Libor Risk – Quarterly report Q1 2020

Bankers may be looking back with fondness to more normal times, when the biggest problem they faced was how to prise trillions of financial contracts away from Libor. Now, when they’re fighting a full-blown financial meltdown from makeshift offices at their own kitchen tables, Libor transition might be starting to look like run-of-the-mill stuff.

Regulators want to detach the market from Libor before the end of 2021, when panel banks will be free to stop supporting the rate and it could vanish. An array of deadlines for re-hitching segments of the market to overnight risk-free rates were already a tall order. Since coronavirus panic sent stocks, bonds and oil prices tumbling – and tested business continuity plans in all manner of new ways – the timetable is beginning to look impossible.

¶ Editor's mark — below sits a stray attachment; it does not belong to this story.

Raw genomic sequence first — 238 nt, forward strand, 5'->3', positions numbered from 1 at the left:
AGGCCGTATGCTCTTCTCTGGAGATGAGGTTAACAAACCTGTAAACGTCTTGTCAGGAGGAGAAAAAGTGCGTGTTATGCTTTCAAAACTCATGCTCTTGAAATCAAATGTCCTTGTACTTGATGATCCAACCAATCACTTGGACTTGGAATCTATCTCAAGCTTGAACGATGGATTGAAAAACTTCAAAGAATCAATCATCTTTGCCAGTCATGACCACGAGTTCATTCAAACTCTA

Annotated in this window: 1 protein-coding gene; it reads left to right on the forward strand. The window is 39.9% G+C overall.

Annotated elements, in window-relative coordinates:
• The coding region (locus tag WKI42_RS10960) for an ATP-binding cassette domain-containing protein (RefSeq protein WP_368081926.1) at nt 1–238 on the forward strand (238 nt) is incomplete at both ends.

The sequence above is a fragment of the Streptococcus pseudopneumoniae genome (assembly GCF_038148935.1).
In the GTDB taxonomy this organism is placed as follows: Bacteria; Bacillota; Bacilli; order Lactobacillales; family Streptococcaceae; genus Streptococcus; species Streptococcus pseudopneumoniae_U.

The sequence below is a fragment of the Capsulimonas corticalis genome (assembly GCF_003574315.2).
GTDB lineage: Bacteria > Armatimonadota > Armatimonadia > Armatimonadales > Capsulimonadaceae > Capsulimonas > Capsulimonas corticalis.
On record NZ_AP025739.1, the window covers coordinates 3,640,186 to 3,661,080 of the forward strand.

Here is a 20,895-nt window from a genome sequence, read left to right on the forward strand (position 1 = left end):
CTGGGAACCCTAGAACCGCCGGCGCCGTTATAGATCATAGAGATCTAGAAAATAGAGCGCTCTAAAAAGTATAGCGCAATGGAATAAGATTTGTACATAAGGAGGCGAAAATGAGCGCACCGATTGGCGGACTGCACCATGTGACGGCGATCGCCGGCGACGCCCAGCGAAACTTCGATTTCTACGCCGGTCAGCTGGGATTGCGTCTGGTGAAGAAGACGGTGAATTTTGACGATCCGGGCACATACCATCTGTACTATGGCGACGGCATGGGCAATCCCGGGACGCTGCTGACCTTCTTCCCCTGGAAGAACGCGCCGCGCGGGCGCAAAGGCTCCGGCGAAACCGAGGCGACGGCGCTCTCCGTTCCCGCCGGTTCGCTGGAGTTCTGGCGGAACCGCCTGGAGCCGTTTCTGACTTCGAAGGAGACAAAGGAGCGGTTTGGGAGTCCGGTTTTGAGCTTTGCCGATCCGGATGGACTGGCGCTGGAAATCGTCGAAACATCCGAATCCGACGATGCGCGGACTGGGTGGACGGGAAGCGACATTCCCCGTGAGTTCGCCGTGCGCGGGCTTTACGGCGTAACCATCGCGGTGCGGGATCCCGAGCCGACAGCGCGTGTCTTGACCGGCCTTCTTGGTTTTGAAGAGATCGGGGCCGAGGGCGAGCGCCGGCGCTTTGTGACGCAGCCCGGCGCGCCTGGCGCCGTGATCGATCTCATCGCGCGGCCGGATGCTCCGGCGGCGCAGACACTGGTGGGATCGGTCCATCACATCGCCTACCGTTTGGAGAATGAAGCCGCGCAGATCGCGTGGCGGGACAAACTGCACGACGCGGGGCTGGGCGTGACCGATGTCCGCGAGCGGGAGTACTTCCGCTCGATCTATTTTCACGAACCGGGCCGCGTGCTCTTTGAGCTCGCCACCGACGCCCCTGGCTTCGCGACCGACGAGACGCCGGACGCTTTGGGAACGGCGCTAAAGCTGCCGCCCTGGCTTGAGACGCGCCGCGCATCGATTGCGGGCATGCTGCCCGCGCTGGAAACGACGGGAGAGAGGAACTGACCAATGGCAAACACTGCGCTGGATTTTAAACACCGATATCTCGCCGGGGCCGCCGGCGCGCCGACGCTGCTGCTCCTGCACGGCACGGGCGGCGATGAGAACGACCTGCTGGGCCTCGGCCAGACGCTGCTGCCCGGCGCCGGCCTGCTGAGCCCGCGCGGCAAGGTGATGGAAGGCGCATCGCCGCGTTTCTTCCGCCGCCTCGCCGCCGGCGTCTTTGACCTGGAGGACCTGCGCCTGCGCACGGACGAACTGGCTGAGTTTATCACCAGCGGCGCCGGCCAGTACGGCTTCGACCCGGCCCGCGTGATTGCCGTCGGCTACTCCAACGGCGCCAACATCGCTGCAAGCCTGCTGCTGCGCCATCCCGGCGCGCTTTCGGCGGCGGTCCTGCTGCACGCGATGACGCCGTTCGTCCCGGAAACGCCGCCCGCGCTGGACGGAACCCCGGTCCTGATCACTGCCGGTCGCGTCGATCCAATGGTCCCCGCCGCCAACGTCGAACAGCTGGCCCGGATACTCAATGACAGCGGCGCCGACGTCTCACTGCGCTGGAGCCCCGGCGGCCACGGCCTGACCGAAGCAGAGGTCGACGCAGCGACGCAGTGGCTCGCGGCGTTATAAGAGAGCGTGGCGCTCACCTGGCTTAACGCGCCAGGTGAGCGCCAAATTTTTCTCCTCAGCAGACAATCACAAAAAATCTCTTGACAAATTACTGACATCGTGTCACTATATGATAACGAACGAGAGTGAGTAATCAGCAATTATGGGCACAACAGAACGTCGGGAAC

Regulators may have to accept Libor transition will be slower than they hoped. But the final framework may yet be more robust as a result. Knowing how rates perform in times of stress will be crucial to the success of benchmarks intended for real economy use, and there’s been no bigger stress test for rates markets than that seen in March.


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